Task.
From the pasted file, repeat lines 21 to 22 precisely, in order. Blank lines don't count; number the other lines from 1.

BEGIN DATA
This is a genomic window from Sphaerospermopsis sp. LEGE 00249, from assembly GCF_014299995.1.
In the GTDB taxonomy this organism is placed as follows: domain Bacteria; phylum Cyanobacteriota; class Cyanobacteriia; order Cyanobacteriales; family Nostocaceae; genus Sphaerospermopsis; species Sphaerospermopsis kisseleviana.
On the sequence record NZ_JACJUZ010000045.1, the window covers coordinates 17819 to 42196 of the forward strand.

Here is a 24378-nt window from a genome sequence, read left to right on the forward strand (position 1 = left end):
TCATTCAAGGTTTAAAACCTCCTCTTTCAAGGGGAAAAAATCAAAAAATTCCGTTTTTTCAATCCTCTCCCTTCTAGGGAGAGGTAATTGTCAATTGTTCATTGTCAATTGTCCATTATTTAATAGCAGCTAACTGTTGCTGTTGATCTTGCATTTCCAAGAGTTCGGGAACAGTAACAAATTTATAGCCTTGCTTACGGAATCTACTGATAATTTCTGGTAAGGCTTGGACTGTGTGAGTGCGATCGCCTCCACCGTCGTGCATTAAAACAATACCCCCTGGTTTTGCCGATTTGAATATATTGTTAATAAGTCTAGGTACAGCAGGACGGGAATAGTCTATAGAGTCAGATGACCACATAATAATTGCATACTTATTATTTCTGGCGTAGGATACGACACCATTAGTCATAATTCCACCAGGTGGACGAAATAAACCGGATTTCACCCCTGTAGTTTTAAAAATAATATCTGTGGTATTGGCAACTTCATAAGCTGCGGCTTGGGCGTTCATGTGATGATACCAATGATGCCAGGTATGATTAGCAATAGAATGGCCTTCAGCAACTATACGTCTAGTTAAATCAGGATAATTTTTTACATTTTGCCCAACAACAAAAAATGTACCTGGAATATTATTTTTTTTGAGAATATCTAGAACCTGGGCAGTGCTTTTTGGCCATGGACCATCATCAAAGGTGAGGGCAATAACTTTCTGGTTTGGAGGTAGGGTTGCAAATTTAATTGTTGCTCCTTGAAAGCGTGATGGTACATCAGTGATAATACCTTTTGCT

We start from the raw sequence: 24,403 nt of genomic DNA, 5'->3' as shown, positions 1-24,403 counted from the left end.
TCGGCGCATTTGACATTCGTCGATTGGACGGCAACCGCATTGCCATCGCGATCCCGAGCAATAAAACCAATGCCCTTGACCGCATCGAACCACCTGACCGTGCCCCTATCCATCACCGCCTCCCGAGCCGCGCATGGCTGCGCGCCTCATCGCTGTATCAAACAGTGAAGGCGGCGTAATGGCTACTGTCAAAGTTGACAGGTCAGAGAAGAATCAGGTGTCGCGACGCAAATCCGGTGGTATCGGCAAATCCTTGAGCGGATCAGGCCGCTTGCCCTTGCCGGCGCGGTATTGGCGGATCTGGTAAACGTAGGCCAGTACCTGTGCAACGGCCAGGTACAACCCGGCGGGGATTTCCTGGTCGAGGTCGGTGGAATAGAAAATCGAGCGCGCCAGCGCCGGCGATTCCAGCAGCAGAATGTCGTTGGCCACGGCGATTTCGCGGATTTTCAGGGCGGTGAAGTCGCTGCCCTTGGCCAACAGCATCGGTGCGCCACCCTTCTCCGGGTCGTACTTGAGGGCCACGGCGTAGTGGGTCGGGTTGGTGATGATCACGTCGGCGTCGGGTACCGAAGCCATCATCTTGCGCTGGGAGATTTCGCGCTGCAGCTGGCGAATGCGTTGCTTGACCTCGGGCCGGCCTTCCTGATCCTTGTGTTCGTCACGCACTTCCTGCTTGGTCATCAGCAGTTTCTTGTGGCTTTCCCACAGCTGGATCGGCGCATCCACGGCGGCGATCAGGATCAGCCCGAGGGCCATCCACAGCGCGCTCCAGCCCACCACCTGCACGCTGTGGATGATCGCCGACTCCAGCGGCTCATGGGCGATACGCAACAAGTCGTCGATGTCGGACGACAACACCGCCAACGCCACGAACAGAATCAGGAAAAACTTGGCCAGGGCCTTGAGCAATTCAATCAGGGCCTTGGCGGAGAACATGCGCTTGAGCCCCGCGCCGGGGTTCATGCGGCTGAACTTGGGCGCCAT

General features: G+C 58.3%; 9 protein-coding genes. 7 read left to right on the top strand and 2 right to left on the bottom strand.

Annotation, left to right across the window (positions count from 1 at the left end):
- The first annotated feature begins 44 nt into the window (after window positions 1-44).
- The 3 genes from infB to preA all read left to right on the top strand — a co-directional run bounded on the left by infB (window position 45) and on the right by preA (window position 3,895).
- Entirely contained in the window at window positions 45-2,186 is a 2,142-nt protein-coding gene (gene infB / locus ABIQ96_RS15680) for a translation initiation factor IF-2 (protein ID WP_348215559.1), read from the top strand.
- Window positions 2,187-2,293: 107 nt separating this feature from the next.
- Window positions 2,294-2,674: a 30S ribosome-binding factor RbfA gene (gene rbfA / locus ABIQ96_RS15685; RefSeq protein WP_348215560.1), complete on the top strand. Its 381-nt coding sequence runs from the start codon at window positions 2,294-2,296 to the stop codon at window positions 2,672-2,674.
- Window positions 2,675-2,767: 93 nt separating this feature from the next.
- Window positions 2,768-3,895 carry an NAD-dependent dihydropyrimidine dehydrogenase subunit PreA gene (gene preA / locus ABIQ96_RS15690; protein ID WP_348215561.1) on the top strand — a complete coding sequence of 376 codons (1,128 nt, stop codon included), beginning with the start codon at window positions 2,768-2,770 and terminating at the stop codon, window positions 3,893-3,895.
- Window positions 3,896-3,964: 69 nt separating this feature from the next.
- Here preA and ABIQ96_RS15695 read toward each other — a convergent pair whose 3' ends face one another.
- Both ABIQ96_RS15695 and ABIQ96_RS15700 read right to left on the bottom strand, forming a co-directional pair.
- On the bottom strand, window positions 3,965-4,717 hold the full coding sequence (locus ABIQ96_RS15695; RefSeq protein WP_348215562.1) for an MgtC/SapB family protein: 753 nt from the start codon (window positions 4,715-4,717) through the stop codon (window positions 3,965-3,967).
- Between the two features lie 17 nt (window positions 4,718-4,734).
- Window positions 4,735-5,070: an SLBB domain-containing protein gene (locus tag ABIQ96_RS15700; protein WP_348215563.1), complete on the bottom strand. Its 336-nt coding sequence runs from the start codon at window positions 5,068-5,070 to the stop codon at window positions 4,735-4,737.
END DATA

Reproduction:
- Between the two features lie 17 nt (window positions 4,718-4,734).
- Window positions 4,735-5,070: an SLBB domain-containing protein gene (locus tag ABIQ96_RS15700; protein WP_348215563.1), complete on the bottom strand. Its 336-nt coding sequence runs from the start codon at window positions 5,068-5,070 to the stop codon at window positions 4,735-4,737.